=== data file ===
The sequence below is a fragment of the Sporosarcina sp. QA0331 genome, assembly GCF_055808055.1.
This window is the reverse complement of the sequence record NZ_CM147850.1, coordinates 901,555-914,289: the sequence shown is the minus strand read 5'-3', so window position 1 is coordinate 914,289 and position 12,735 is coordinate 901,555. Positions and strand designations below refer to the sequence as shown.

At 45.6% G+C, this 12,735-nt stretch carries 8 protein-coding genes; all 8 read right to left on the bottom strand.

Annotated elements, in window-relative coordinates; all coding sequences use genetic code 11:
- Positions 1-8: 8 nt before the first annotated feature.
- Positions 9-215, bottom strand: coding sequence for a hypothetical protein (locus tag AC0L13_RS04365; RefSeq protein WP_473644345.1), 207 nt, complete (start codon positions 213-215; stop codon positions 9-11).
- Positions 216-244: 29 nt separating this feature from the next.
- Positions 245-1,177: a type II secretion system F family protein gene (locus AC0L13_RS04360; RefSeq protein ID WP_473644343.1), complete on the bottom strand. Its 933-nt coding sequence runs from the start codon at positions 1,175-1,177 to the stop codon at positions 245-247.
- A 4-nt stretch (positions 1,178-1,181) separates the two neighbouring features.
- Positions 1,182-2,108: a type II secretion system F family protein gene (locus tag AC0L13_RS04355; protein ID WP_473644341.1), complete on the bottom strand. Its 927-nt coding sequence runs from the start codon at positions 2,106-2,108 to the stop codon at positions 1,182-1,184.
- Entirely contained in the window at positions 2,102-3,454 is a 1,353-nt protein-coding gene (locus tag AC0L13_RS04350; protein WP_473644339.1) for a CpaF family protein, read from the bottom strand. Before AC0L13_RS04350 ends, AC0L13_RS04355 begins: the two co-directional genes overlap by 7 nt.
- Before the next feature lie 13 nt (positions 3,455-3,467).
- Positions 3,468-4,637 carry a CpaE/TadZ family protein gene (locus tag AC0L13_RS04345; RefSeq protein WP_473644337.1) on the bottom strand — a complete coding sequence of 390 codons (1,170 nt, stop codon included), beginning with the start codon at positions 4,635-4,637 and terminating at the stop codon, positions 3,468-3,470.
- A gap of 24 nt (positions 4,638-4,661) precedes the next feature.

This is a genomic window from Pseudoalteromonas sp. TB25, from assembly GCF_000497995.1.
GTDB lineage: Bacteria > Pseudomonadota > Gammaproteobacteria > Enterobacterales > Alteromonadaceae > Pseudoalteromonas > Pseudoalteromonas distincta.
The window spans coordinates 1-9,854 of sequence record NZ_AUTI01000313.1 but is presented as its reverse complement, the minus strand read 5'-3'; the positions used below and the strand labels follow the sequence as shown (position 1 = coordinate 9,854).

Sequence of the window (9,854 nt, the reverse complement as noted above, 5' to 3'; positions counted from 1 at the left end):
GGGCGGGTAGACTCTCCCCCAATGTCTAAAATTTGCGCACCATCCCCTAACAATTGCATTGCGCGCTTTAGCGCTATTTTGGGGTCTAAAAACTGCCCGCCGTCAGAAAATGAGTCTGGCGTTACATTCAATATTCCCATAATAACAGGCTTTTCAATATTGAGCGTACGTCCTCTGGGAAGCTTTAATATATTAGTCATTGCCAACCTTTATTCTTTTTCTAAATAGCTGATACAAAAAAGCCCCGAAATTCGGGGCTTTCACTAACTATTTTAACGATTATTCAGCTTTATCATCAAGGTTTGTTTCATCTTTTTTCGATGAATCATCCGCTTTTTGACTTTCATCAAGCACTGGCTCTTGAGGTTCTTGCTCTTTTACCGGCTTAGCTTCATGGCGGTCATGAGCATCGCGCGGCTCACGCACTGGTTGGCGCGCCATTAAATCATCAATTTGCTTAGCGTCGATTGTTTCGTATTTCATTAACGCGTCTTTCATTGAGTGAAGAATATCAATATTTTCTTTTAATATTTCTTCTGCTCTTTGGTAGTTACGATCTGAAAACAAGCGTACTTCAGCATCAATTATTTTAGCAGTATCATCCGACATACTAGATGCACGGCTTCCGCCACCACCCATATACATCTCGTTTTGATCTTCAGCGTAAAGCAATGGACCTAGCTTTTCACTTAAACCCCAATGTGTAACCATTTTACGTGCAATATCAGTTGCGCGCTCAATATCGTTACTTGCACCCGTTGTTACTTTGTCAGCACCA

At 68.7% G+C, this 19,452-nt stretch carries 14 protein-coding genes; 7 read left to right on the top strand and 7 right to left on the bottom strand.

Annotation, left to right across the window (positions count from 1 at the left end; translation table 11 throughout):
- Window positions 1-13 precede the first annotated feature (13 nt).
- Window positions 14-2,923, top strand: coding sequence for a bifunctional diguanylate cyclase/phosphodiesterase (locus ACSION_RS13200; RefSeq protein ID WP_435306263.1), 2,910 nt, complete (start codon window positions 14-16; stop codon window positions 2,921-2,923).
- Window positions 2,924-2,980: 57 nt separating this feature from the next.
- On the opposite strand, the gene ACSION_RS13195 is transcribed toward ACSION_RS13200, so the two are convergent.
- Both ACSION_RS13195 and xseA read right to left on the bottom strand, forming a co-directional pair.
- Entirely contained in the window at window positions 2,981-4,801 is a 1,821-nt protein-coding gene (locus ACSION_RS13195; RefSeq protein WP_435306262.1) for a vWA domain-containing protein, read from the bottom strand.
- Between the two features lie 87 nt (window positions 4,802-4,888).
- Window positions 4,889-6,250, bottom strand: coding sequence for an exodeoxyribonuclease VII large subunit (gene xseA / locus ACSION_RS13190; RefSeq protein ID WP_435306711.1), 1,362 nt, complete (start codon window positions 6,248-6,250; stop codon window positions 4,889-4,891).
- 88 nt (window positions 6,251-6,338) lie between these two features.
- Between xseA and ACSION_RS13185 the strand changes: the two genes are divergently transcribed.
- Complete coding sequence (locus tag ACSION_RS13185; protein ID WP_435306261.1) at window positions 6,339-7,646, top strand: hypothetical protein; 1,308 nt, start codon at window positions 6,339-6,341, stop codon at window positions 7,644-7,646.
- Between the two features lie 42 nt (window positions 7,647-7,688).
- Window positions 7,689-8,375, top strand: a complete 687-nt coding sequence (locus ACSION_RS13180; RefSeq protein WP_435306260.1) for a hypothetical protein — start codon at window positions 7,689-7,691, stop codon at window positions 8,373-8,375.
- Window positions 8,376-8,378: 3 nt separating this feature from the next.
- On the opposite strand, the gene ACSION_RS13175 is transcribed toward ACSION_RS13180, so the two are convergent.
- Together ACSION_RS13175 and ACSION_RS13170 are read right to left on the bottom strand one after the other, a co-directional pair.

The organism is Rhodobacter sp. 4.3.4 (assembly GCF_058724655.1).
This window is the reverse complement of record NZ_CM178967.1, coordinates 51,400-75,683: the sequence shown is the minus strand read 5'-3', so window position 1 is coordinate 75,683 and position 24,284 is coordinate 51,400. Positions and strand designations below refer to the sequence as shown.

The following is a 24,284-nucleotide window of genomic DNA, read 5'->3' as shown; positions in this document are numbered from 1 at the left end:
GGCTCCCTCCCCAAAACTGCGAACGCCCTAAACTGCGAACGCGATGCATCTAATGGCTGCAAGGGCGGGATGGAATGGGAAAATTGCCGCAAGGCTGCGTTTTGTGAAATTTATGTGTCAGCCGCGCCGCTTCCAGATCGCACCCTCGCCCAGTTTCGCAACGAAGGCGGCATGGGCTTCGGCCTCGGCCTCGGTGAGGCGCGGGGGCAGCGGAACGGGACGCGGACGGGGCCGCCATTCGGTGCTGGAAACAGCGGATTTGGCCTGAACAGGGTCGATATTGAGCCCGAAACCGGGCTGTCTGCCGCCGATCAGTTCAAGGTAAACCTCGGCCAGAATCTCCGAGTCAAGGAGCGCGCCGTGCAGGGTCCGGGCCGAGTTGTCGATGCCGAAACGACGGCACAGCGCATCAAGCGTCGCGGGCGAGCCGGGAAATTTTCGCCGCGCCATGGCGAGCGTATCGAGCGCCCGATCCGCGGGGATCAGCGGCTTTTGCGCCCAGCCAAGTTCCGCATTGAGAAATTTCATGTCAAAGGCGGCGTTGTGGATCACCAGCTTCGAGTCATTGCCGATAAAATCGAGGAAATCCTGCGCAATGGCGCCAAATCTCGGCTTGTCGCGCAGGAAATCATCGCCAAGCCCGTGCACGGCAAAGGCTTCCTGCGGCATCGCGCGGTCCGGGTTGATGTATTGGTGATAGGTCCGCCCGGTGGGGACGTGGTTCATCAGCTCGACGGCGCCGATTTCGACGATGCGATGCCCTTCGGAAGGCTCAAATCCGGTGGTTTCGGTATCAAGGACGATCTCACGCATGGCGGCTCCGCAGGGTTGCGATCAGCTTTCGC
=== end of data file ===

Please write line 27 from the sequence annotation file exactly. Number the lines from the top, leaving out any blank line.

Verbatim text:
- Entirely contained in the window at window positions 2,981-4,801 is a 1,821-nt protein-coding gene (locus ACSION_RS13195; RefSeq protein WP_435306262.1) for a vWA domain-containing protein, read from the bottom strand.